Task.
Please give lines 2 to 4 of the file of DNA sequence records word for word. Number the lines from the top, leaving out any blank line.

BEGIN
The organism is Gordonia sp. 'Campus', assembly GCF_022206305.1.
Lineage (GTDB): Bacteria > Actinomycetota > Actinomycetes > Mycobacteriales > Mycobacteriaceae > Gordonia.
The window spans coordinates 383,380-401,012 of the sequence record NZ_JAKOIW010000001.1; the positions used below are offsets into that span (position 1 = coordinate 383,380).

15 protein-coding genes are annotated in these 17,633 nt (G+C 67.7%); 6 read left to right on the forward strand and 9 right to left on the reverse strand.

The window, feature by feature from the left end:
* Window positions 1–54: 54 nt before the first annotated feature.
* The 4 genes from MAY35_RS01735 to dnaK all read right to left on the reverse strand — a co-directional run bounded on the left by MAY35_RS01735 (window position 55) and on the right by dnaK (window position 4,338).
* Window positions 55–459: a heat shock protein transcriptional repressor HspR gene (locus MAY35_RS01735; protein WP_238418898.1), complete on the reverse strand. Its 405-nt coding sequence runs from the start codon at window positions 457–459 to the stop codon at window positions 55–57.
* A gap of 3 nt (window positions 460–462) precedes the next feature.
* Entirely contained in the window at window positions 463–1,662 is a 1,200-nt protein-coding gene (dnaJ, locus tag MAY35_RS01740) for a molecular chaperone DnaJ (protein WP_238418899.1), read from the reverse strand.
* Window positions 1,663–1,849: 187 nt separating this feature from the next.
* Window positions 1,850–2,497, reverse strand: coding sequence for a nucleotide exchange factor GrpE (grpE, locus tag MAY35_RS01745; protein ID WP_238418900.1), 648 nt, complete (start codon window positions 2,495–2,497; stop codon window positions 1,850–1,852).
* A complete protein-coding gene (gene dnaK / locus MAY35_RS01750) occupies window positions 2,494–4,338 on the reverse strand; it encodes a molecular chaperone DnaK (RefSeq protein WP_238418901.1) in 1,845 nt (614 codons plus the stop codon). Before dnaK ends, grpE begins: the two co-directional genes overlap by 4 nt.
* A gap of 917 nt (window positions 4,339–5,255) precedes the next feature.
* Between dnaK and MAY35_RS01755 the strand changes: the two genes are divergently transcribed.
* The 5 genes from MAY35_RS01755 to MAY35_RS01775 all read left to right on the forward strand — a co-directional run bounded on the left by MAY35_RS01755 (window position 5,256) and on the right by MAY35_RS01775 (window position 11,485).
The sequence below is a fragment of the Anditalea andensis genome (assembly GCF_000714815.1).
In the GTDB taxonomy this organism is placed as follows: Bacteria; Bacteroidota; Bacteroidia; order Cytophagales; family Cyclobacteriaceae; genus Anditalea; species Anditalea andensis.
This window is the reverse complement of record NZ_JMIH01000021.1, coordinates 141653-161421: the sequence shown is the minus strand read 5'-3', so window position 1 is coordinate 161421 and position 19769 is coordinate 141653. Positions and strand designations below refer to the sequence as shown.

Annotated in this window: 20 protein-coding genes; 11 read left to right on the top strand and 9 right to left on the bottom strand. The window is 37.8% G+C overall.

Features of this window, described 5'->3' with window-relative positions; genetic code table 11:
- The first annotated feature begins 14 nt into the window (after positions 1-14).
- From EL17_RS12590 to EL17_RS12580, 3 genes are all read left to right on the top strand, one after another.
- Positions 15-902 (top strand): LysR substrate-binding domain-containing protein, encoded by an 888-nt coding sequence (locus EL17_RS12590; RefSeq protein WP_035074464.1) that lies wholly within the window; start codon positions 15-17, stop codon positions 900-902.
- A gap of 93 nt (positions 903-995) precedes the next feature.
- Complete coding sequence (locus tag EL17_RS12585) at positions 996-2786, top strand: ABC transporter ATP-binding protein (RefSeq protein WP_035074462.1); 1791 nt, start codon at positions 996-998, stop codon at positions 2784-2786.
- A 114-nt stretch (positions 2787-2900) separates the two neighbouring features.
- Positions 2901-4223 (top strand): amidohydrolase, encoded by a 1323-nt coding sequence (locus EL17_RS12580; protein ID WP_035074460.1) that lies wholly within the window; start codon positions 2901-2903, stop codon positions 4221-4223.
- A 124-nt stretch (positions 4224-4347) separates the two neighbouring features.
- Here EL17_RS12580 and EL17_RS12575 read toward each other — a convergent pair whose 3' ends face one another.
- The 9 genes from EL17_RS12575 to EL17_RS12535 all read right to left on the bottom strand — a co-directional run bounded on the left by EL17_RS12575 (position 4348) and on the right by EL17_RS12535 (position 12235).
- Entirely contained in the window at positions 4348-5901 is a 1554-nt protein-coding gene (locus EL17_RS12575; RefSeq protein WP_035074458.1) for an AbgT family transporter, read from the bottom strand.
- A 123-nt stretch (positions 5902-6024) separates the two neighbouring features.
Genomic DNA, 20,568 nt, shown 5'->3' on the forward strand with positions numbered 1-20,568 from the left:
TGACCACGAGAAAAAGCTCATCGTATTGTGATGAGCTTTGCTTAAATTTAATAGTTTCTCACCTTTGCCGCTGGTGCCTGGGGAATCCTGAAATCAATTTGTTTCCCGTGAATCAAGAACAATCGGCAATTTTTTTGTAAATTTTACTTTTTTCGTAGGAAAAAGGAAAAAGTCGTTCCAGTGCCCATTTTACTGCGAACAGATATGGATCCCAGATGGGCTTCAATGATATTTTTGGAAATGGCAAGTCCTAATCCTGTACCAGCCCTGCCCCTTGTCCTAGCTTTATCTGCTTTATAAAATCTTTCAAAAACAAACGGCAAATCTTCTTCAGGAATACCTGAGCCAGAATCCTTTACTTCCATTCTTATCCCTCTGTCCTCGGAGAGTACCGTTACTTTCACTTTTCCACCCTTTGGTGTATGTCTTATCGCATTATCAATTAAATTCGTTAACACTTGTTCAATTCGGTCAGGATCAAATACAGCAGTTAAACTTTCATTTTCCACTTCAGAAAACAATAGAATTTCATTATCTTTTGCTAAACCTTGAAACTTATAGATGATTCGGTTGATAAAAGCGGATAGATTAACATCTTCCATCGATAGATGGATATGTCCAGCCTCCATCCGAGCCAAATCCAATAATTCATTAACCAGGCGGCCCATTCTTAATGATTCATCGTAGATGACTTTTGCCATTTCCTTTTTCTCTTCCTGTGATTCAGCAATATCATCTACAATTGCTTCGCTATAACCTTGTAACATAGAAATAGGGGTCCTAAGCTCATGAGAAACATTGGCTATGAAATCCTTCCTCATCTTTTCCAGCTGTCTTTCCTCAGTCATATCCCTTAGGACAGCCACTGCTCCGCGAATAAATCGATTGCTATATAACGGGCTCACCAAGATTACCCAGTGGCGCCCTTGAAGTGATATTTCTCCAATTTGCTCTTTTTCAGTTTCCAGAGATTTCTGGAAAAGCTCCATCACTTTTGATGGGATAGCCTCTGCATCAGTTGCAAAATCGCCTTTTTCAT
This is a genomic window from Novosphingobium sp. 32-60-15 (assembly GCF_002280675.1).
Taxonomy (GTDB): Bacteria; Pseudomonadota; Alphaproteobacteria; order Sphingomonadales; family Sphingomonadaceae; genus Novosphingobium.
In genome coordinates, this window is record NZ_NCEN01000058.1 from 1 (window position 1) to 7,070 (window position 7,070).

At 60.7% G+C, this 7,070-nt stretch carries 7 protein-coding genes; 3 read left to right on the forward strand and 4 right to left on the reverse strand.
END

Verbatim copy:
Lineage (GTDB): Bacteria > Actinomycetota > Actinomycetes > Mycobacteriales > Mycobacteriaceae > Gordonia.
The window spans coordinates 383,380-401,012 of the sequence record NZ_JAKOIW010000001.1; the positions used below are offsets into that span (position 1 = coordinate 383,380).

15 protein-coding genes are annotated in these 17,633 nt (G+C 67.7%); 6 read left to right on the forward strand and 9 right to left on the reverse strand.